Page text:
That being said, the words "I love you, I care, I am here for you, I'm sorry this is happening to you, and I will pray for you and with you" are balm to a weary soul.  Sympathy is overrated.  Empathy is the way to go. 

The single most important thing that anyone can do, though, is to give the gift of your presence. This can be as simple as a text message or card in the mail, or as sacrificial as an eight-hour drive to be there face-to-face.  Those everyday reminders that you are thought of and loved through this difficult time are the threads that lead you through the storm. 

I would be remiss if I didn't share the scripture that I find most helps me when I hurt, and that is Isaiah chapter 53.  The only person who I believe understands each and every hurt that we feel on this earth is Jesus Christ, and the proof that he understands (from experience) is in that chapter.  I don't necessarily think that everyone else in the world would find as much comfort from that chapter as I do, but the fact remains that Jesus understands.  No matter which scripture from which you glean comfort, we know that it is the Word of God that speaks, and His presence is with us when we live through trials.

Sunday, October 9, 2011

Dear Diary, I finished. Love, Amy

We did it!

My sister flew into town to run the half marathon with me.  We woke up at 5:50am this morning and headed to the race.  Oh, yes, we did it!  There were several interesting things about this race... seeing a guy run without shoes (yes, socks only, people!), having it rain on us the ENTIRE race, and eating GU for the first time were just the highlights!

We had a goal to finish the race in under 3 hours, but we thought we'd like to start out doing 10-minute miles.  Unfortunately, we finished mile 1 at 11 minutes, and it was downhill from there!  It was misting the whole time, but it really started to downpour for a while around mile five and didn't let up for a couple of miles at least.  At about mile three, a woman collapsed and a medic was called.  Several people stopped to help her so Alli and I kept running.  I prayed for her as I ran and I wonder what happened to her.  When it started raining, I started feeling like the race would never end, especially because my feet got wet!  It was honestly miserable.  We kept at it, though, and I was amazed at the number of people lining the streets to cheer us on. 

Mile nine was the hardest for me... I was beginning to think that I was going to have to walk for a while when we passed a hydration station (it was the 4th or 5th up to that point) and someone handed me a package of Gu.  I've never heard of Gu, but apparently it's some kind of magic elixer because once I consumed that, I had a renewed energy that lasted through the end of the race, despite being miserably wet! 

I completed the half marathon in two hours and twenty-seven minutes.  My goal, as you recall, was never to run fast... just to finish the race!   Aaaaand, now that I'm finished, I am happy to announce that at this current moment, I do not ever plan to run a half marathon ever again!  It was a good experience (aside from the rain!), but I don't think it's "my thing."  I'm glad that it's finished!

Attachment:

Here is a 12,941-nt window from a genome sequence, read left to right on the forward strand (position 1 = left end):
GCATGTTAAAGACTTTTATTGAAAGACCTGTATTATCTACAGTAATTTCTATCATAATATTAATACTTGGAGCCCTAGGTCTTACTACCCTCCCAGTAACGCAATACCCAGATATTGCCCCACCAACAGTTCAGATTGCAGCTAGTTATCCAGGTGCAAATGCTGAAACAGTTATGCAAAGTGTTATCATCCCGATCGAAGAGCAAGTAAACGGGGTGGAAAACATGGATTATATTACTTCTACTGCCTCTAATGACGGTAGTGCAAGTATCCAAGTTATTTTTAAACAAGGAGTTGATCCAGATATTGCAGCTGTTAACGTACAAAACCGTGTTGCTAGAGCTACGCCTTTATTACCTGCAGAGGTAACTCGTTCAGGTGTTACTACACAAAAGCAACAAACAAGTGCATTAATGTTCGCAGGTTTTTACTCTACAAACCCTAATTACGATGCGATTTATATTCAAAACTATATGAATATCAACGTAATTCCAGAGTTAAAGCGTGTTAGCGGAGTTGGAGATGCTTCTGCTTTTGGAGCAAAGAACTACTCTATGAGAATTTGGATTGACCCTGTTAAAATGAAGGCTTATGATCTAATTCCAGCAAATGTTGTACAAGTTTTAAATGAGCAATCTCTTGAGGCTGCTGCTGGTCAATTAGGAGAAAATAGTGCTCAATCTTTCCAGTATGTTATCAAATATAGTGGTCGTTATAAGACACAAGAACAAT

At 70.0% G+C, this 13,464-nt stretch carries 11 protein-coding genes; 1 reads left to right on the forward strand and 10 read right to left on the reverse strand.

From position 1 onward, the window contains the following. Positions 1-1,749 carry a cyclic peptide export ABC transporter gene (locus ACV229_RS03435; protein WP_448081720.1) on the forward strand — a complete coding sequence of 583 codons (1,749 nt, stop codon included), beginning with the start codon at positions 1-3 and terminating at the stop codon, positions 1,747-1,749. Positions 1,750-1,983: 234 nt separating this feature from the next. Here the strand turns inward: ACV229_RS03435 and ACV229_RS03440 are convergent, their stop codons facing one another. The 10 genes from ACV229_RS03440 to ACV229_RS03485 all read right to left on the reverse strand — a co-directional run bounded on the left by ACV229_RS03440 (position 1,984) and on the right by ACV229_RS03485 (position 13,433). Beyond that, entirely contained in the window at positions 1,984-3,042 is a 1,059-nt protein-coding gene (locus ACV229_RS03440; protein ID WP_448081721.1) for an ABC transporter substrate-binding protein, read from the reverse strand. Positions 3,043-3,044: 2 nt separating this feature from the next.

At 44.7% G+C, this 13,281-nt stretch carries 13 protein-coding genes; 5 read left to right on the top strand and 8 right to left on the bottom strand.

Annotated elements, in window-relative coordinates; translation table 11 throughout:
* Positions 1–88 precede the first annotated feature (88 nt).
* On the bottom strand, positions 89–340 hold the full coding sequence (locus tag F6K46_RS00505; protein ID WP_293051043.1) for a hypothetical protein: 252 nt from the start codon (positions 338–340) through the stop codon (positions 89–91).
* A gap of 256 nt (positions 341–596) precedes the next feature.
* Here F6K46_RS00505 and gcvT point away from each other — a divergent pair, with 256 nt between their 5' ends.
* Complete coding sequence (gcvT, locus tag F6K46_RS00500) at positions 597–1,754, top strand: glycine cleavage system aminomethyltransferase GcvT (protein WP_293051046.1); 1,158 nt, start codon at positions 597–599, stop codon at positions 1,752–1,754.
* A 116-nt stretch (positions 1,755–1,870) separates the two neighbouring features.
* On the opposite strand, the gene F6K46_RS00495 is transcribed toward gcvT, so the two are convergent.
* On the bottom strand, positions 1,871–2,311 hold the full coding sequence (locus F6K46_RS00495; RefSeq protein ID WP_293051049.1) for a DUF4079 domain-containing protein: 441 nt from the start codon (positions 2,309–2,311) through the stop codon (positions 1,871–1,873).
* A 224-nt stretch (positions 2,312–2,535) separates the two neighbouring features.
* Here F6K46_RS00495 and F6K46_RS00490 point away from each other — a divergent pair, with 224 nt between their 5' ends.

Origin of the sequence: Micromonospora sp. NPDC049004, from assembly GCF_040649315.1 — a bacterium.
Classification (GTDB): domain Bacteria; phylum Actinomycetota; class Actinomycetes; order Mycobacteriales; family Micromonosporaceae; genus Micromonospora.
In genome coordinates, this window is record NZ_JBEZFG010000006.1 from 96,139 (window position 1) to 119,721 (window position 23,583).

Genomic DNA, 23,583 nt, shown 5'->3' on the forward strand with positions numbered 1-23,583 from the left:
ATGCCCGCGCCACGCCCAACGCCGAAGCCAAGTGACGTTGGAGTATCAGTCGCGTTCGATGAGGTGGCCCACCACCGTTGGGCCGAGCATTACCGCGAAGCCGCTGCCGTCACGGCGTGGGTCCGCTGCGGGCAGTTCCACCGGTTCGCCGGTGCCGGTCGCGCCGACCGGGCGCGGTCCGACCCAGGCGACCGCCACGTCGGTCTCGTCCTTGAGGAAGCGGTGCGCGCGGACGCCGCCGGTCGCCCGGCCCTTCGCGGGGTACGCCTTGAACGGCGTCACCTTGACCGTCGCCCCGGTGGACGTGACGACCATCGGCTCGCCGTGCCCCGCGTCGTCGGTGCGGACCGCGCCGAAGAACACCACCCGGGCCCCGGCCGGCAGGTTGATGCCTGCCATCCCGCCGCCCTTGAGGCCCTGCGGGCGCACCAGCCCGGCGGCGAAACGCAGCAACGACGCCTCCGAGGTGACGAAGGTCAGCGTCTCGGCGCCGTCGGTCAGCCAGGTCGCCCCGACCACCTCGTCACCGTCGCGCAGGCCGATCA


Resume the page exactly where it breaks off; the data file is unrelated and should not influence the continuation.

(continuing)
Friday, October 7, 2011

Dear Diary, I can't run. Love, Amy

I am ecstatic to announce that my much-anticipated half-marathon occurs in two days!

I am far less ecstatic to announce that I caught a cold which turned into a horrible fever and ear infection!  In misery and last-resort-ed-ness, I did go to the Dr. who prescribed a z-Pak and advil cold and sinus.  Today, multiple people have asked me "are you still going to run Sunday?"

Um, YES.  I have worked too hard for too long NOT to run!  Did I mention it's supposed to rain on Sunday?? No??? Well, it is.  Too bad.  I'm running.  Unless the race is canceled, I'm running.  I only hope my sinuses don't ache to badly as the mucus jostles around with each step.  Lord willing, I am running, and after this race I will officially retire from being a runner!

Sunday, September 25, 2011

The Look of Dad

Growing up, I got along with my parents.

I know, shocker, right?  I didn't ever have any crazy, dramatic periods of my life where I fought with either of my parents like a lot of teenagers do.  (I don't think any of my siblings did... so the common denominator would be that our parents did a good job... not that I was an a-typical teenager.)  However, there were still moments (especially when I was little) when I got "The Look."  You know what I mean... times when you were getting close to crossing the line, or maybe stepped over a leetle bit, and your parent gave you a look that said, "Watch Out, Missy!" 

My mom's "look" isn't terribly intimidating, but if she squeezes her lips together, you know she's upset with you.  It's a difficult look to describe, but her upper lip gets these deep, vertical wrinkles.  I can't recreate the look, even if I try.  I don't know how she does it.  I haven't inherited my mother's look, although her gestures and phrases sometimes appear unawares.